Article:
Conservation of erupting ungulate populations on islands – a comment

  • Anne Gunn Department of Resources, Wildlife and Economic Development, Wildlife and Fisheries Division, Government of the Northwest Territories, Box 1320, Yellowknife, NT X1A 3S8 Canada
  • Frank L. Miller Canadian Wildlife Service, Environmental Conservation Branch, Prairie & Northern Region, Room 200, 4999 - 98th Avenue, Edmonton, Alberta T6B 2X3, Canada
  • Samuel J. Barry Canadian Wildlife Service, Environmental Conservation Branch, Prairie & Northern Region, Room 200, 4999 - 98th Avenue, Edmonton, Alberta T6B 2X3, Canada
Keywords: crashes vs. declines, caribou, herbivore populations, management vs. myths, Rangifer tarandus

Abstract

A generalised model for herbivores experiencing abundant forage over time is that their numbers erupt and then decline. This model has been applied to fluctuations in caribou (Rangifer tarandus) populations especially those on islands. Since this generalised model for erupting herbivores was first proposed, two assumptions have slipped in (1) that an erupting population will crash; and (2) that the crash will be density-dependent. The problem with the assumptions is that, without testing, they can lead to inappropriate management such as culls. The first assumption arises from uncritical use of earlier accounts and the second assumption from not discriminating between the effects of environmental variation from the effects of the high herbivore numbers on forage availability (density-dependence). Often typical densitydependent effects such as lowered initial reproduction, reduced early survival of calves, and subsequent calf, yearling and juvenile survival are used to justify the contention that there are too many herbivores. But such reasoning is flawed unless cause/effect relationships are established and the role of environmental variation is evaluated. We argue that it is overly simplistic to believe that every population’s subsequent performance and fate will follow a singular pattern with only one paramount factor driving and ultimately dictating an inevitable outcome. The relative importance of unpredictable abiotic factors in influencing and causing variation in the response of ungulate populations should be investigated, no matter whether those factors are sporadic or periodic.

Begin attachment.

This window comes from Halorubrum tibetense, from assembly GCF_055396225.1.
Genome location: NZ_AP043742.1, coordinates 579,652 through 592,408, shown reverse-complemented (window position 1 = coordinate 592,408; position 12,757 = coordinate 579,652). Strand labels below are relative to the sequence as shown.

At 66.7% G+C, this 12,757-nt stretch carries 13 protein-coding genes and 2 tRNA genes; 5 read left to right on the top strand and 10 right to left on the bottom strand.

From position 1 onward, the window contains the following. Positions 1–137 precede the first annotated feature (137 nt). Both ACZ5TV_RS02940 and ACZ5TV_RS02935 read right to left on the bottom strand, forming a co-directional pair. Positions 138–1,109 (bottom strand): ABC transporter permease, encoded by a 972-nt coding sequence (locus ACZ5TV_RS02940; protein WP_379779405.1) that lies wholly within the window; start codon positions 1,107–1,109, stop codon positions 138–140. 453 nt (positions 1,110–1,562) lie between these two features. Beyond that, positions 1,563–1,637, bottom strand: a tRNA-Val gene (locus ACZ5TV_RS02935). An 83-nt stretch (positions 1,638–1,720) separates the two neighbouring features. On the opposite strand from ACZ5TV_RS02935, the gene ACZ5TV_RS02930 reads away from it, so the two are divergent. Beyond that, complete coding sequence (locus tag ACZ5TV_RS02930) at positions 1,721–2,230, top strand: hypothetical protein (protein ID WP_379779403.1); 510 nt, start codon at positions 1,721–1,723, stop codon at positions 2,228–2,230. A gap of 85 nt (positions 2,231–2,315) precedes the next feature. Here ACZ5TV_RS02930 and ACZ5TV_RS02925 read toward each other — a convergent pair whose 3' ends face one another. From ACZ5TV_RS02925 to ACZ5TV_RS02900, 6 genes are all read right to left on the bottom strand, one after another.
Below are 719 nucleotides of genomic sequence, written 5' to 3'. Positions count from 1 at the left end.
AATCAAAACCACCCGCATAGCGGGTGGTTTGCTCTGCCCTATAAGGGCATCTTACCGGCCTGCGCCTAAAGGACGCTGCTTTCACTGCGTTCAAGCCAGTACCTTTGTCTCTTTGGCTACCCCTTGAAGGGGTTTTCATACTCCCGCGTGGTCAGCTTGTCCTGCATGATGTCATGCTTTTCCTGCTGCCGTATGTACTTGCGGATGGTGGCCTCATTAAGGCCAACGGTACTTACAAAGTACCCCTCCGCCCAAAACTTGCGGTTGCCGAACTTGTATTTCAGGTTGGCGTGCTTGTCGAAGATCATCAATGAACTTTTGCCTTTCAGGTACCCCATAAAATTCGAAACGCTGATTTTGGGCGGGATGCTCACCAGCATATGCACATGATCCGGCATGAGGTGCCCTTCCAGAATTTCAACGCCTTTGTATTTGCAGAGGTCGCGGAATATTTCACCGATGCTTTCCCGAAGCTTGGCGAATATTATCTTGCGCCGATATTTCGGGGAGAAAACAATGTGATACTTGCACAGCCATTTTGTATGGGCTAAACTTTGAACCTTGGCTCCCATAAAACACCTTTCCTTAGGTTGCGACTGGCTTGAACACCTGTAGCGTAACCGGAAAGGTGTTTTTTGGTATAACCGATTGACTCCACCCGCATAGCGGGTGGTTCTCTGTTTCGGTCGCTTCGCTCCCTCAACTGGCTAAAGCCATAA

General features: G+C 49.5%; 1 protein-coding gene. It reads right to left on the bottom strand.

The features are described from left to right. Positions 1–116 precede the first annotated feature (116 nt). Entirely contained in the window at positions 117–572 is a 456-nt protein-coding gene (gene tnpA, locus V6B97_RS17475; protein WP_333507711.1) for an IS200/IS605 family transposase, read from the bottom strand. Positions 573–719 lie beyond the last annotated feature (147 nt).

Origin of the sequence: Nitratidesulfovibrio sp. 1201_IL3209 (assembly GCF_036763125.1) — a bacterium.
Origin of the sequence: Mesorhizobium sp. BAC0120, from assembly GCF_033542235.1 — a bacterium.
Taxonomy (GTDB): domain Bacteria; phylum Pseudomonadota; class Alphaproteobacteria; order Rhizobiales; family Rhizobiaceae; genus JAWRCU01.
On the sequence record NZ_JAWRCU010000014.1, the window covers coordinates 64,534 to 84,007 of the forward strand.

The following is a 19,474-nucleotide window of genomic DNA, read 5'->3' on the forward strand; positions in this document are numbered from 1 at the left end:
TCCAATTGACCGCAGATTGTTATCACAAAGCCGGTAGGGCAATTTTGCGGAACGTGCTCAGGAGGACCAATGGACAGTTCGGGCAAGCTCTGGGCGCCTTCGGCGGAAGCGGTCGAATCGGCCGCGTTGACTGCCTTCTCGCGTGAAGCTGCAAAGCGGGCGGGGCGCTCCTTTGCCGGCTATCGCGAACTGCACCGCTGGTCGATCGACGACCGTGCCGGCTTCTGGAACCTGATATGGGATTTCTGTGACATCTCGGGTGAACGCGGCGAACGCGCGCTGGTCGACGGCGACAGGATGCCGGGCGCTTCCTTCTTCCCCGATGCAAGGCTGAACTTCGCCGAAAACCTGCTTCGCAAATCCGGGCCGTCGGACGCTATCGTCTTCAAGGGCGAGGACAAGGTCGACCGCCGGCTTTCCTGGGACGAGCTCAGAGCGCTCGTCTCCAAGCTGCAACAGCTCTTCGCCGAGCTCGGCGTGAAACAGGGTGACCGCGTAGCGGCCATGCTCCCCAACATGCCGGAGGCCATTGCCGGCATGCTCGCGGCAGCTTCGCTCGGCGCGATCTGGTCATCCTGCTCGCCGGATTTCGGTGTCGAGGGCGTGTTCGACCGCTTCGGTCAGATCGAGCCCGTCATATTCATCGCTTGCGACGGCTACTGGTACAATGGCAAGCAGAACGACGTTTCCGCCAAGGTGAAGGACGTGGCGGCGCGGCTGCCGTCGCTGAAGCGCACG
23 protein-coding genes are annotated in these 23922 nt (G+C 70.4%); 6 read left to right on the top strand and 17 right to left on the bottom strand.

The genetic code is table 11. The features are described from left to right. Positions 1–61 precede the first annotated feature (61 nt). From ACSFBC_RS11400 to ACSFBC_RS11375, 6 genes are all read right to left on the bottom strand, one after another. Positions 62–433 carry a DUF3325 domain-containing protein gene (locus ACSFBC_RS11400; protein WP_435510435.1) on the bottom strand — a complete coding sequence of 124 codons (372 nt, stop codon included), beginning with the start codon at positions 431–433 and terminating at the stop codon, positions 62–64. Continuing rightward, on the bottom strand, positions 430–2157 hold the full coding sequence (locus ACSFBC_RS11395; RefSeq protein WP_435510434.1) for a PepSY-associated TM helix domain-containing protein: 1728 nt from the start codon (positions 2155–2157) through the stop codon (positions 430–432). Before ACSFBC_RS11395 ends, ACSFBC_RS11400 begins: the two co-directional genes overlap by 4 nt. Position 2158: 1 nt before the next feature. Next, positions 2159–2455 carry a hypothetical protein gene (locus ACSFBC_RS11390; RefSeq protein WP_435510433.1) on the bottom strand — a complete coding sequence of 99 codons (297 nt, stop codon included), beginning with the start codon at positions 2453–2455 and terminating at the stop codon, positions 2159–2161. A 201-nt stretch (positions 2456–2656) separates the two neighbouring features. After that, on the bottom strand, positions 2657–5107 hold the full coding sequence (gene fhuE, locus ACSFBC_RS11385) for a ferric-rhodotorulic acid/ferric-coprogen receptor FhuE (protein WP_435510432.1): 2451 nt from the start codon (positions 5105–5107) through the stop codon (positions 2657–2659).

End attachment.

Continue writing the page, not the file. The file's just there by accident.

Published
2003-04-01
How to Cite
GunnA., MillerF. L., & BarryS. J. (2003). Conservation of erupting ungulate populations on islands – a comment. Rangifer, 23(2), 57-65. https://doi.org/10.7557/2.23.2.361
Section
Articles